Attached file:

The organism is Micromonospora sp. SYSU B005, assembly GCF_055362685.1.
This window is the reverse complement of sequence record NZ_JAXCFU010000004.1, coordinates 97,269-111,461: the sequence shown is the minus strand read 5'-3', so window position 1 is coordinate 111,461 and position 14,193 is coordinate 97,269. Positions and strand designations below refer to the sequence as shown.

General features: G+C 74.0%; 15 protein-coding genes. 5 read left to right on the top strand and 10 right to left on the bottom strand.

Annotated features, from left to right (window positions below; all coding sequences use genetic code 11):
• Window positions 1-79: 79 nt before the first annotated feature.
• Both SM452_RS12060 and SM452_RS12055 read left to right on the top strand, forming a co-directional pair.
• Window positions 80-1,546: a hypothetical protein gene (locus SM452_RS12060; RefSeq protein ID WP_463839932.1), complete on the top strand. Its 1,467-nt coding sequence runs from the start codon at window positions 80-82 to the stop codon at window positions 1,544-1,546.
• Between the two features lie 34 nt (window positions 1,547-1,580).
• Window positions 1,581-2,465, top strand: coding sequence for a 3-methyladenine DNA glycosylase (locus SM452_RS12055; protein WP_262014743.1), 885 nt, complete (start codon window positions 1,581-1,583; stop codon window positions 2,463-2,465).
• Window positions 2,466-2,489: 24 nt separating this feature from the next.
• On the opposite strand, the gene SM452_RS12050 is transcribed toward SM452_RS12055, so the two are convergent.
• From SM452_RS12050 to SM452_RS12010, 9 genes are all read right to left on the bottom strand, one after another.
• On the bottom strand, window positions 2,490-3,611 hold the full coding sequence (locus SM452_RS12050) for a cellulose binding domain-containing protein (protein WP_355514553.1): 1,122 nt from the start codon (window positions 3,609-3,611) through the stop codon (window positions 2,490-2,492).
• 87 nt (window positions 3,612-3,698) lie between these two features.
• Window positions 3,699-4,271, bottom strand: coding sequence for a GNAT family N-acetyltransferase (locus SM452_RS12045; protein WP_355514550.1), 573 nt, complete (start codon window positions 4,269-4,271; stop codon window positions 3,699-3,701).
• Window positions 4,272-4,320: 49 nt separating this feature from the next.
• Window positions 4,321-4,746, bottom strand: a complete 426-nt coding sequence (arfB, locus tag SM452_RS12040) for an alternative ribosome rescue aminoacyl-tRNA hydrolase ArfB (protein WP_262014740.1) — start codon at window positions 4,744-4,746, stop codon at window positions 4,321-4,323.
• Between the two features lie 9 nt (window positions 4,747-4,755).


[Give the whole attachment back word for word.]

The organism is Micromonospora sp. SYSU B005, assembly GCF_055362685.1.
This window is the reverse complement of sequence record NZ_JAXCFU010000004.1, coordinates 97,269-111,461: the sequence shown is the minus strand read 5'-3', so window position 1 is coordinate 111,461 and position 14,193 is coordinate 97,269. Positions and strand designations below refer to the sequence as shown.

General features: G+C 74.0%; 15 protein-coding genes. 5 read left to right on the top strand and 10 right to left on the bottom strand.

Annotated features, from left to right (window positions below; all coding sequences use genetic code 11):
• Window positions 1-79: 79 nt before the first annotated feature.
• Both SM452_RS12060 and SM452_RS12055 read left to right on the top strand, forming a co-directional pair.
• Window positions 80-1,546: a hypothetical protein gene (locus SM452_RS12060; RefSeq protein ID WP_463839932.1), complete on the top strand. Its 1,467-nt coding sequence runs from the start codon at window positions 80-82 to the stop codon at window positions 1,544-1,546.
• Between the two features lie 34 nt (window positions 1,547-1,580).
• Window positions 1,581-2,465, top strand: coding sequence for a 3-methyladenine DNA glycosylase (locus SM452_RS12055; protein WP_262014743.1), 885 nt, complete (start codon window positions 1,581-1,583; stop codon window positions 2,463-2,465).
• Window positions 2,466-2,489: 24 nt separating this feature from the next.
• On the opposite strand, the gene SM452_RS12050 is transcribed toward SM452_RS12055, so the two are convergent.
• From SM452_RS12050 to SM452_RS12010, 9 genes are all read right to left on the bottom strand, one after another.
• On the bottom strand, window positions 2,490-3,611 hold the full coding sequence (locus SM452_RS12050) for a cellulose binding domain-containing protein (protein WP_355514553.1): 1,122 nt from the start codon (window positions 3,609-3,611) through the stop codon (window positions 2,490-2,492).
• 87 nt (window positions 3,612-3,698) lie between these two features.
• Window positions 3,699-4,271, bottom strand: coding sequence for a GNAT family N-acetyltransferase (locus SM452_RS12045; protein WP_355514550.1), 573 nt, complete (start codon window positions 4,269-4,271; stop codon window positions 3,699-3,701).
• Window positions 4,272-4,320: 49 nt separating this feature from the next.
• Window positions 4,321-4,746, bottom strand: a complete 426-nt coding sequence (arfB, locus tag SM452_RS12040) for an alternative ribosome rescue aminoacyl-tRNA hydrolase ArfB (protein WP_262014740.1) — start codon at window positions 4,744-4,746, stop codon at window positions 4,321-4,323.
• Between the two features lie 9 nt (window positions 4,747-4,755).